After coronavirus restrictions shut down many cultural sites in #Parma in 2020, the city has maintained its status as the Italian Capital of Culture for 2021.
Parma has been allowed to keep its status as Italy's Capital of Culture for a second successive year after the first one was badly affected by the COVID-19 pandemic.
It was given the award for 2020 but the widespread closure of cultural sites during lockdown meant the city could not profit from it.
Now it's been allowed to keep the status for this year, too.
With travel picking up again in the EU, officials in the Italian city are hoping tourists will be making their way to Parma to see the sites available.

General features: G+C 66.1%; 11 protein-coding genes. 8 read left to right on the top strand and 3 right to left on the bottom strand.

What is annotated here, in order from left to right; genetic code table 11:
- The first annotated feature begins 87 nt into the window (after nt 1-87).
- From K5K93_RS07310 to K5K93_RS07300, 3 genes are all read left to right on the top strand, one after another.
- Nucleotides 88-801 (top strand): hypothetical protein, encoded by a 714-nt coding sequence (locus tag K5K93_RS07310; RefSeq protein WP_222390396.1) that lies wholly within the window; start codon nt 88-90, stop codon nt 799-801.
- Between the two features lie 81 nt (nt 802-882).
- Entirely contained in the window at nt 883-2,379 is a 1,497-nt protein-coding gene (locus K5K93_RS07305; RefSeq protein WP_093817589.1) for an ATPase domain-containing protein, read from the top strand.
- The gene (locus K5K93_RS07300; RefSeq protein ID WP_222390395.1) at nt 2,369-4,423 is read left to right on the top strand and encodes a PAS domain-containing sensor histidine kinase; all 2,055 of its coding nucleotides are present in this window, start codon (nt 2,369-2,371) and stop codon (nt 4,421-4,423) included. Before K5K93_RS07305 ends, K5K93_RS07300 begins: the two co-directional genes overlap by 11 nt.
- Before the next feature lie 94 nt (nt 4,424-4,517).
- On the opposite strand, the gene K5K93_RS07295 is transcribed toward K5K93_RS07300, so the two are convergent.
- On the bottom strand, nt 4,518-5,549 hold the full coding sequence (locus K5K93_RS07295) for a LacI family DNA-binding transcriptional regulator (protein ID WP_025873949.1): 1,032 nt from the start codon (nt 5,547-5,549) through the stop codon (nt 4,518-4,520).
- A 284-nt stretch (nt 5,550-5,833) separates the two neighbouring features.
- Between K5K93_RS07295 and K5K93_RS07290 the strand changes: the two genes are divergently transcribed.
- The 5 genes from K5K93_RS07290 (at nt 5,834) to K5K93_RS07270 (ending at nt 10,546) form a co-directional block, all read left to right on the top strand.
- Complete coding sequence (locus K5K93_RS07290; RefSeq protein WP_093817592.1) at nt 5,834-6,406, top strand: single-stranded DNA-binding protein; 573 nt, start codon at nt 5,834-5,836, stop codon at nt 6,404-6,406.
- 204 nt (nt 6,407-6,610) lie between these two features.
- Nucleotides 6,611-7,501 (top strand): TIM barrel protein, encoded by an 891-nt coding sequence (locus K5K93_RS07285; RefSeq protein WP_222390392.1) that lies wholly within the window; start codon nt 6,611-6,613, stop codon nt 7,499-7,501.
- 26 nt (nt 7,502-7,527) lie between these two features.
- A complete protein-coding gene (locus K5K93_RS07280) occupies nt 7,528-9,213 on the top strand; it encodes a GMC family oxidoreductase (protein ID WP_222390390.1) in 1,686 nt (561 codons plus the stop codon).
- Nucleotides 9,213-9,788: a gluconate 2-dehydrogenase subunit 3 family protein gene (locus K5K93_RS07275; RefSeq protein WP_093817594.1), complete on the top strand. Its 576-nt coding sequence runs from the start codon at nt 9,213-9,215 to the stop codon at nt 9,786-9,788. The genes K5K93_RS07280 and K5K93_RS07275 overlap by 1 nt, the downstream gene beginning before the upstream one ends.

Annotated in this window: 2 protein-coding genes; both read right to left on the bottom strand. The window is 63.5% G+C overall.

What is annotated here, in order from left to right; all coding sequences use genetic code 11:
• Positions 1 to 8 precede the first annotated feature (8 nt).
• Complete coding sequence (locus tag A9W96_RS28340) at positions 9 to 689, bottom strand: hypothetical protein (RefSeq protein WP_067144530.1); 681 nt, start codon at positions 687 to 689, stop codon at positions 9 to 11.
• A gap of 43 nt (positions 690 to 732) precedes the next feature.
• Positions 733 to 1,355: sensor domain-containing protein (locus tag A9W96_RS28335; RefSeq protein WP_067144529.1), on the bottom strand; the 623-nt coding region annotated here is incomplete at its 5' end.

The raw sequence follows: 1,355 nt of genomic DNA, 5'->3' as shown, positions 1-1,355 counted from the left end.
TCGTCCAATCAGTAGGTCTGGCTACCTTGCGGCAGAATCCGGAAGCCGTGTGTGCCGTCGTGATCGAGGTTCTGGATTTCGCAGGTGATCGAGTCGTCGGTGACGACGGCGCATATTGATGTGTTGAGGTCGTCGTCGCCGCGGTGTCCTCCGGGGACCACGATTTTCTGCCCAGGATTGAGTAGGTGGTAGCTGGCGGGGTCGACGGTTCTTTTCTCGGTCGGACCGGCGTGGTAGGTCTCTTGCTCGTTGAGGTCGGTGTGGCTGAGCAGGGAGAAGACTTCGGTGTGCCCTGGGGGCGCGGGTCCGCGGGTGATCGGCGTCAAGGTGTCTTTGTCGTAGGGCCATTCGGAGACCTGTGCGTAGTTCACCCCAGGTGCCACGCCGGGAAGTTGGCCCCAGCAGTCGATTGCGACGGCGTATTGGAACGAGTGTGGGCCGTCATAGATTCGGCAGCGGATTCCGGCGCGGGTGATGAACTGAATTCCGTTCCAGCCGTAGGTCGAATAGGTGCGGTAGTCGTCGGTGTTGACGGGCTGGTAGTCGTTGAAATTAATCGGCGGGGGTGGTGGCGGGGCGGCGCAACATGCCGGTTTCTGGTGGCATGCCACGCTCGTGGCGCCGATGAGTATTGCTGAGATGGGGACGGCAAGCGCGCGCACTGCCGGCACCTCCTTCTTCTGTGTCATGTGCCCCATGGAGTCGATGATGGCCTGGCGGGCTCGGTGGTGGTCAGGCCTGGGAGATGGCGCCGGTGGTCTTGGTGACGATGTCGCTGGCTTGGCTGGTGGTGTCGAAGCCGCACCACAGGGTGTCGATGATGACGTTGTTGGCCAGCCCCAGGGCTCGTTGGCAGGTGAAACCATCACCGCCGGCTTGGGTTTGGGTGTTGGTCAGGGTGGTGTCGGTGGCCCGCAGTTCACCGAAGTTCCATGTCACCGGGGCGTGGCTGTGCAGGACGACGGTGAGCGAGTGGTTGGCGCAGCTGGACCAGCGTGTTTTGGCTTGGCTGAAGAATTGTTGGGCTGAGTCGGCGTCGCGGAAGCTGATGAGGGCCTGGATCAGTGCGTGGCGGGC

Among the key ones is the Palazzo della Pilotta, considered the first modern theatre in the western world.
The site was built at the end of the sixteenth century as a residence, and a few decades later a theatre was added.
After much renovation, the Pilotta complex is open to the public once again.
"Our job, from the beginning, has been to unite the different cultural aspects of this complex so that they're under one management. We believe these have been mistakenly divided up in the past,” said Simone Verde, the director of the Pilotta complex.
“So now those who study the history of the site work closer with those that study philology. It has resulted in a complete revamp - so that the many important collections that can be found in this unique building are in one museum which is of international importance"
The Palazzo della Pilotta has been renovated at a cost of over €5.5 million.
It features a wide range of attractions - not only the theatre, but an art gallery, the Palatine Library that has 800,000 volumes, the Archaeological Museum and more.
And over the last four years, the Pilotta has experienced a boom in tourism - with visitors increasing from 70,000 to 160,000 per year.